Surocco v. Geary
Supreme Court of California
58 Am.Dec. 385 (1853)
On December 24, 1849, there was a large fire in San Francisco, California. During the fire, public official John Geary (defendant) entered the house and property of Pascal Surocco (plaintiff) and blew up gunpowder inside. Geary’s actions resulted in the destruction of Surocco’s entire house and property. However, Geary claimed that the destruction was necessary because the house and property were certain to have been consumed by the fire and would have spread the fire to other adjacent buildings. Geary also claimed that he had the authority to destroy the house and property by virtue of his position. There was evidence that the fire had in fact reached Surocco’s house and property very quickly and would have destroyed them if Geary had not already blown them up. Prior to Surocco’s home being destroyed, Surocco was in the process of removing his personal property from inside. Surocco could have successfully removed almost all of his personal property if Geary had not ordered the building destroyed. Surocco sued Geary to recover damages for the destruction. The trial court found for Surocco and awarded Surocco damages. Geary appealed. On appeal, Surocco asserted that the destruction was an unconstitutional taking of his house and property for public use without just compensation.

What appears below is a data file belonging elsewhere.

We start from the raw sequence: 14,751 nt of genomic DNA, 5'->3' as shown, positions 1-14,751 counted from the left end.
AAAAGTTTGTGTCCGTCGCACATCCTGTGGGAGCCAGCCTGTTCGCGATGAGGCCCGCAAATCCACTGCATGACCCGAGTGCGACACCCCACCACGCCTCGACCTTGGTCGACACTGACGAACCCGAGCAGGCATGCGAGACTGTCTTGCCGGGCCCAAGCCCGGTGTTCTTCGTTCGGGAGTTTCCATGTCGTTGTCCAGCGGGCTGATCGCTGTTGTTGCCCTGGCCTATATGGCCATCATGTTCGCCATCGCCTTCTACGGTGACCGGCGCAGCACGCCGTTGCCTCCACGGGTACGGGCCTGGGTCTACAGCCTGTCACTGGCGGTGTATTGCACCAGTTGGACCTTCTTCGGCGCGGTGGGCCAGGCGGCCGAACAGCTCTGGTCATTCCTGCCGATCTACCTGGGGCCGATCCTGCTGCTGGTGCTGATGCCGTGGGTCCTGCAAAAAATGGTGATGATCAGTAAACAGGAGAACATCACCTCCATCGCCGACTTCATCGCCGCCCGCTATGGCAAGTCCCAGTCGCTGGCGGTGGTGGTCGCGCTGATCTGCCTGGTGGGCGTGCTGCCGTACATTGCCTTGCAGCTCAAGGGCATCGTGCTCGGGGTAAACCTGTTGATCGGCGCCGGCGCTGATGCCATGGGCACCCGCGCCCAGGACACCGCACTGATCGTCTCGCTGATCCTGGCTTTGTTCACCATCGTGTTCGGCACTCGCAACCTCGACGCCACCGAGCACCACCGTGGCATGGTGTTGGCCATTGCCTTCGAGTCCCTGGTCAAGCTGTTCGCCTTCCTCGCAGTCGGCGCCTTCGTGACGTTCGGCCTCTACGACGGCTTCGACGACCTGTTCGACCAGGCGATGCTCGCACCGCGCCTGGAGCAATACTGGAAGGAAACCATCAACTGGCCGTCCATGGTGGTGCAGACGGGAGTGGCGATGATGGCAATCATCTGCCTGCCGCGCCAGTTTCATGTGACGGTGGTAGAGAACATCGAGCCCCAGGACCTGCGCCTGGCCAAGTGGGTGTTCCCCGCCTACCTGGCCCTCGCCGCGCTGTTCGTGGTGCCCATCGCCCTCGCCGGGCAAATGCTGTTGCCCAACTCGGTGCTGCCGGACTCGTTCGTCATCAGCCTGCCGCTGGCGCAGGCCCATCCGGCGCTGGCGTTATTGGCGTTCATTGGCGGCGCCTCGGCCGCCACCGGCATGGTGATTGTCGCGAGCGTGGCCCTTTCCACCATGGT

Rule of Law
Holding and Reasoning (Murray, C.J.)
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